Jesus announces his presence by just saying her name: “Mary,” In other words, “Mary, stop your rushing, your planning. I was always here, at the edge of the story. I am all you need.” It is so like him to identify himself so simply, so subtly. It is pure poetry.

Many of us wish God were more visible. We think that if we could see him better or know what is going on, then faith would come more easily. But if Jesus dominated the space and overwhelmed vision, we would not be able to relate to him. Everyone who had a clear-eyed vision of God in the Bible fell down as if he were dead. It’s hard to relate to pure light.

from pages 192-193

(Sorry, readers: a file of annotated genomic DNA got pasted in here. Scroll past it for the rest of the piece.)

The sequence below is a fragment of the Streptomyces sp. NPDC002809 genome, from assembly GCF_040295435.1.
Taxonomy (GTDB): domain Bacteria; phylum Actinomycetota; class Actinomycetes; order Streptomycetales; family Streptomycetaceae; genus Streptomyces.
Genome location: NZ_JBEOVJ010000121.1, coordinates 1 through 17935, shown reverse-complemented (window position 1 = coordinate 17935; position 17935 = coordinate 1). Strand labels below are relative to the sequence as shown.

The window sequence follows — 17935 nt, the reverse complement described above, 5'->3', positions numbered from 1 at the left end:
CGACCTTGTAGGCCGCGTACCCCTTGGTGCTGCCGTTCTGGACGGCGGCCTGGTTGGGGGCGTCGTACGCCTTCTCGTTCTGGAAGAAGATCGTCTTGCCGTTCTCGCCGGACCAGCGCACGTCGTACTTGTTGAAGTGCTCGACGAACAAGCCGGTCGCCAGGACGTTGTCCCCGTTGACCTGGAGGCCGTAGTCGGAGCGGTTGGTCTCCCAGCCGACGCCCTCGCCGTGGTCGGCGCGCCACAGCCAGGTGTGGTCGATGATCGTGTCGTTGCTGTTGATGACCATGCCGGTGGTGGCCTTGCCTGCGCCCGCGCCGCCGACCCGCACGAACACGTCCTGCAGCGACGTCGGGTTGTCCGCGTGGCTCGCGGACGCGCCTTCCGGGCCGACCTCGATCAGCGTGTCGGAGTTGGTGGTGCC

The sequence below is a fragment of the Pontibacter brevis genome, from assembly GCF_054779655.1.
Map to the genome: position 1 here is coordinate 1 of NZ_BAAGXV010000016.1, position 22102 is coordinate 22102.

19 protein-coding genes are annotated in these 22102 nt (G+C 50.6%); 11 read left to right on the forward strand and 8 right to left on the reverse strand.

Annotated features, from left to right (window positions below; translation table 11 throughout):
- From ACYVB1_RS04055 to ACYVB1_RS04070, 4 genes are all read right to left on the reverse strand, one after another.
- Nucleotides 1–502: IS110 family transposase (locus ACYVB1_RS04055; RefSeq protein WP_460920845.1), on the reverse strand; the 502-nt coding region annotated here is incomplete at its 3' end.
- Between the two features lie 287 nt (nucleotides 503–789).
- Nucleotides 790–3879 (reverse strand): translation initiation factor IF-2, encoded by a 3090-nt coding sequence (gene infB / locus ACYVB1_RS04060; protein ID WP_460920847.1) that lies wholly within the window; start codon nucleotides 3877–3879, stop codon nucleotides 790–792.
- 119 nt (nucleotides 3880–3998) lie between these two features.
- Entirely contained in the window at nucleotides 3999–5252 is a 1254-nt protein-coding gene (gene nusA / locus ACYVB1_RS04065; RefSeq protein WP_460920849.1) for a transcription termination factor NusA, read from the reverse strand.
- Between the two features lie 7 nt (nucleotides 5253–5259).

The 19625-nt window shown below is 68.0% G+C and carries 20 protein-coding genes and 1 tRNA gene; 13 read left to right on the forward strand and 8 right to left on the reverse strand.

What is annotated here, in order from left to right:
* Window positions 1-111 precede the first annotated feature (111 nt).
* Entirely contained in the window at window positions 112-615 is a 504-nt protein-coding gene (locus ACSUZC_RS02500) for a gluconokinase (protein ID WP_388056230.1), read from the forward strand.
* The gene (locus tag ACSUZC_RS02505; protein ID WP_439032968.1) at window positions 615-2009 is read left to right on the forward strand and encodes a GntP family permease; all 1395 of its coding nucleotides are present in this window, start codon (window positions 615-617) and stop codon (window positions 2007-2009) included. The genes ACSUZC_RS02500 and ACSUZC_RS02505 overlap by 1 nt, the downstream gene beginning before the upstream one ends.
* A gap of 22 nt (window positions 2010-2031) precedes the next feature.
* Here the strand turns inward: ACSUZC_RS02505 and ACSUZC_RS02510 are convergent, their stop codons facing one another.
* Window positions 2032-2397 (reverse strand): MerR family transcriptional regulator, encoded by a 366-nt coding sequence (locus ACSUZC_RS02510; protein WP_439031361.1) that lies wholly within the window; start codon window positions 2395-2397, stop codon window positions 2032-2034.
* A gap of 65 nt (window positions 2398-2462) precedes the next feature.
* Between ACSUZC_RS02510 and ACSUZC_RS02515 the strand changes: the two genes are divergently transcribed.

Sunday, April 4, 2010

An Easter Celebration

Easter Brunch a day early - with old friends and new ones.

Saturday, April 3, 2010

In Your Vernacular

What person doesn’t love his native language? Maybe Americans don’t really think about it because more often than not, they only know one language.

I remember when I lived in England, working with OM, there was only one guy from France on the team that worked in the book distribution warehouse. One time I caught him in the aisles of the store room talking out loud in French. Being the bold American, I asked, “What are you doing?” He flipped over to English saying, “I like to hear my language.”

I was recently thinking about how some of the Kikuyus and Kambas I know love their mother tongue so much. They are so proud to speak it. And some that I know who grew up abroad didn’t learn it growing up. Some came to it late and some just don’t know it well.